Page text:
If you have the opportunity to attend Rainforest, I can’t recommend it enough. The programming is light and optional, but discussion based. There aren’t a lot of big egos around, either. The presenters and ‘veterans’ of the group treated everyone like peers. It wasn’t to say that there weren’t differing opinions on just about everything imaginable, but it was a group full of respect and intelligence and unmitigated talent. I’m privileged to have these folks in my life and an annual event with which to share our vocations.

DSC00347More info here.


Over at Lascaux Flash, I’m contestant lucky number 13 in their annual contest. Stop by at this link here and share your thoughts. If you go to the main site, you can read all the entries and give feedback and support to other writers. There’s also time to enter yourself!

I just arrived at my humble space at the Rainforest Village Writers Retreat. I love it here. It’s exactly as you’d picture it. Soft and mossy and damp and perfect.

Thanks, as always, for visiting.

The Community of Writers

One year ago, I was busy putting words on paper but was only starting to meet other writers. I remember my first Clarion West one-day workshop. I was ridiculously nervous (imposter syndrome) and, I fear, terribly unsociable. And that continued to varying degrees for some time. I’d walk out of a class wondering why everyone else had made friends except for me. All I needed to do was look in a mirror — think outside of myself for a moment. Everyone in the room with me was feeling the same way, they just dug up a little more courage.

My writing network is strong and full of interesting and talented people who I highly respect. Twitter makes a great writing water cooler and I kick myself for my hesitancy to get on the bandwagon. Furthermore, I’ve got a critique group and a writing group that assist me in motivation, progress, and improvement.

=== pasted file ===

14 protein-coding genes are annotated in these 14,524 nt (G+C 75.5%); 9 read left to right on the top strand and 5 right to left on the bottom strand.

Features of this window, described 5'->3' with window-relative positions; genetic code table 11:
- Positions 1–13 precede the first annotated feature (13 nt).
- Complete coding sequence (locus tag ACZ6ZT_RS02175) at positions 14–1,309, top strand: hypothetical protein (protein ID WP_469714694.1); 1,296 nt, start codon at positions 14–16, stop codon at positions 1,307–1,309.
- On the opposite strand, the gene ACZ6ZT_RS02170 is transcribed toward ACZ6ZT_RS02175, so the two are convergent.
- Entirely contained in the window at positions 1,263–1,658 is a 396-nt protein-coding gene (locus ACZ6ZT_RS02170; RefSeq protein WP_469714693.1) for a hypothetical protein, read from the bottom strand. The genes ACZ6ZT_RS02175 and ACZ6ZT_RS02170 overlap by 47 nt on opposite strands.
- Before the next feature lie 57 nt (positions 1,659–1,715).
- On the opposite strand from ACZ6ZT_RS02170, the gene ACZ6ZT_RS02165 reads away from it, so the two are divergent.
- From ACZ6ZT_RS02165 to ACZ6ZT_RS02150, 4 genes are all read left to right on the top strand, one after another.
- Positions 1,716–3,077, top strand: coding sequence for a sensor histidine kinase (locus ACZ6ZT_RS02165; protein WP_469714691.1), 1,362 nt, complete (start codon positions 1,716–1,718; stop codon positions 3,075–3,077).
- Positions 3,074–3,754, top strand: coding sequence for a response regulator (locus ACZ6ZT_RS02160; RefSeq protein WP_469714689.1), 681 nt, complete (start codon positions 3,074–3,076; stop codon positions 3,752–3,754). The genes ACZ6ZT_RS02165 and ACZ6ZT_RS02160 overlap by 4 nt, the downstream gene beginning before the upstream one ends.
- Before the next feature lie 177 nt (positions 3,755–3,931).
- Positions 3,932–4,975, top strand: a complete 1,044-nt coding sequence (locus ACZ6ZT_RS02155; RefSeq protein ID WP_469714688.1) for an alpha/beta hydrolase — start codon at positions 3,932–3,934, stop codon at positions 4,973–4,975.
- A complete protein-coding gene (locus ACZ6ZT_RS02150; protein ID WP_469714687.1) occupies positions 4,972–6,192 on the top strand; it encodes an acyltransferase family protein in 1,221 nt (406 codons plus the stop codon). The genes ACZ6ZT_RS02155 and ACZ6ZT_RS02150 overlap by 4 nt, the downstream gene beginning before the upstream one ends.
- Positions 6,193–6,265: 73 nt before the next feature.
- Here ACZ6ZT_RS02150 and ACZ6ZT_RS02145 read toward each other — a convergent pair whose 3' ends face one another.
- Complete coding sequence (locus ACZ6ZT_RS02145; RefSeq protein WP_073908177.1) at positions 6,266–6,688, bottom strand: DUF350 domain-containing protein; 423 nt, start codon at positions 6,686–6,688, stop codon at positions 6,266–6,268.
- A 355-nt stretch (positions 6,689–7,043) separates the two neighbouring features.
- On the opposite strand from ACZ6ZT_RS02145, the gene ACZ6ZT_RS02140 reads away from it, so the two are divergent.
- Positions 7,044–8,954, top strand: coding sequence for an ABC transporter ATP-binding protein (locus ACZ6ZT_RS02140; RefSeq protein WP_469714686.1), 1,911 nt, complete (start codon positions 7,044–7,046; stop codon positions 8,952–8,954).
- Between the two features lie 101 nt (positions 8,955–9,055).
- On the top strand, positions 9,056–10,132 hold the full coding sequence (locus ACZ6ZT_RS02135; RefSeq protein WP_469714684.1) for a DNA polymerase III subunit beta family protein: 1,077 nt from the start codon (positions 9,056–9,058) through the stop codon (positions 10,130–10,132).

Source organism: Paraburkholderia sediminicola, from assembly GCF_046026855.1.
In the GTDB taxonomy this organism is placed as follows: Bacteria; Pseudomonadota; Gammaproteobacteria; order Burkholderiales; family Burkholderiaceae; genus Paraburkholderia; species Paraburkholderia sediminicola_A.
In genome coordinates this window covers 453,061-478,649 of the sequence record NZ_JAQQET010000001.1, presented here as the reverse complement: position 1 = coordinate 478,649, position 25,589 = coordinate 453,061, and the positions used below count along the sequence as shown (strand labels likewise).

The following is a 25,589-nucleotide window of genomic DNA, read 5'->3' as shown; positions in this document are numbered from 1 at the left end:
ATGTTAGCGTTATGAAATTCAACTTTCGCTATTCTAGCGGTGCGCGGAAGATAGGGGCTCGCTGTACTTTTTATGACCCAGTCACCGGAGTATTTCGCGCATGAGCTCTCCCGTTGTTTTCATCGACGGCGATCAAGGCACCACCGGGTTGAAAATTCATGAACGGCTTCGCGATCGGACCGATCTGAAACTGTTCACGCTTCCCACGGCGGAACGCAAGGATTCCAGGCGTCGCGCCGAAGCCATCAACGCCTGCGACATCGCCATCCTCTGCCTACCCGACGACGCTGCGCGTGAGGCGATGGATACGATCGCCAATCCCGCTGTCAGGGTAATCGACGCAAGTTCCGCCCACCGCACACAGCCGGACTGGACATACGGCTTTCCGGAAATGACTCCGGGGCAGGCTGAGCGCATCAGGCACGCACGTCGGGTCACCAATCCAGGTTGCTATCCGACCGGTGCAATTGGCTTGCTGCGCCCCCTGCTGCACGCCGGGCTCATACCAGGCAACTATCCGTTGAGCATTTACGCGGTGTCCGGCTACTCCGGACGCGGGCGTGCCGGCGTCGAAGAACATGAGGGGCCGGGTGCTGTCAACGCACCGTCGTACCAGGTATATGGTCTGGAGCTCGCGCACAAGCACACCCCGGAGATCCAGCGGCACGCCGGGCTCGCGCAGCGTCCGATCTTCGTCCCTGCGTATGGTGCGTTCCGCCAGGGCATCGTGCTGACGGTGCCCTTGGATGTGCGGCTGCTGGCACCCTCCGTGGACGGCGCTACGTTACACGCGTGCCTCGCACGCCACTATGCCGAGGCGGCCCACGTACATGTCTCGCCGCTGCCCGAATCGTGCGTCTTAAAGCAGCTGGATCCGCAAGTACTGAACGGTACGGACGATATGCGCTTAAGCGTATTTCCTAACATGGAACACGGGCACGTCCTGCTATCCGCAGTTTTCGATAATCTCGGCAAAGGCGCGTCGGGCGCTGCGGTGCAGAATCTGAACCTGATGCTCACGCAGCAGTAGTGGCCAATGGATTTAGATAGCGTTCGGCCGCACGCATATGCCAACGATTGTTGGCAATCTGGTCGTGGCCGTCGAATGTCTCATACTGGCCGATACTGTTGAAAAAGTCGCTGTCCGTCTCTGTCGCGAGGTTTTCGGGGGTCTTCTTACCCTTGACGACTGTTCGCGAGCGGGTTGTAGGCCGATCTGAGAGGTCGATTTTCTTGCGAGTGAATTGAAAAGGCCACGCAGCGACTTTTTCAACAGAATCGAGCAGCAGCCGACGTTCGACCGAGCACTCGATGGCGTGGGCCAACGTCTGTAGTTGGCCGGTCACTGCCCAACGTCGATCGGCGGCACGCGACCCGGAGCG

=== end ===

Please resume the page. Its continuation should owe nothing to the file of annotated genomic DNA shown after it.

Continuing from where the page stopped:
The writing group is particularly special. It’s a group of six unique women writers who share experience and support and honest critique in a dynamic I’ve only been lucky enough to experience a few times in my life. I’ll hold on to that like hell because I know groups like these are lightening in a bottle for most writers.

I’m looking forward to attending the Rainforest Writers Village Retreat next week over on the Peninsula and meeting several writers who I’ve chatted with online but have not met. I’m looking forward to great discussions and intense writing time away from my blasted cell phone, which won’t work in the middle of the forest. I hear there are swans there. And squid who live in trees. But I’m far more excited about the swans.

March also brings a resurgence of published pieces (and a big fat pending submissions queue). Next week, I’ll be up at Treehouse Magazine with my experimental piece of recipe fiction hybrid “From the Kitchen of Helena Wilson.” Later that week, I’ll be featured in their “5 Things” series on the parallels between cooking and writing. On March 18th, I’ll be up at Every Day Fiction with my flash piece “One Night in Bangkok,” commissioned for the 2012 Clarion West Write-a-thon by my partner’s sister, Sara. I’ll also be eagerly awaiting my application to Clarion West itself — a long shot, but an opportunity to study with some amazing mentors and superlative peers.

See you when I get back from visiting the world’s largest spruce.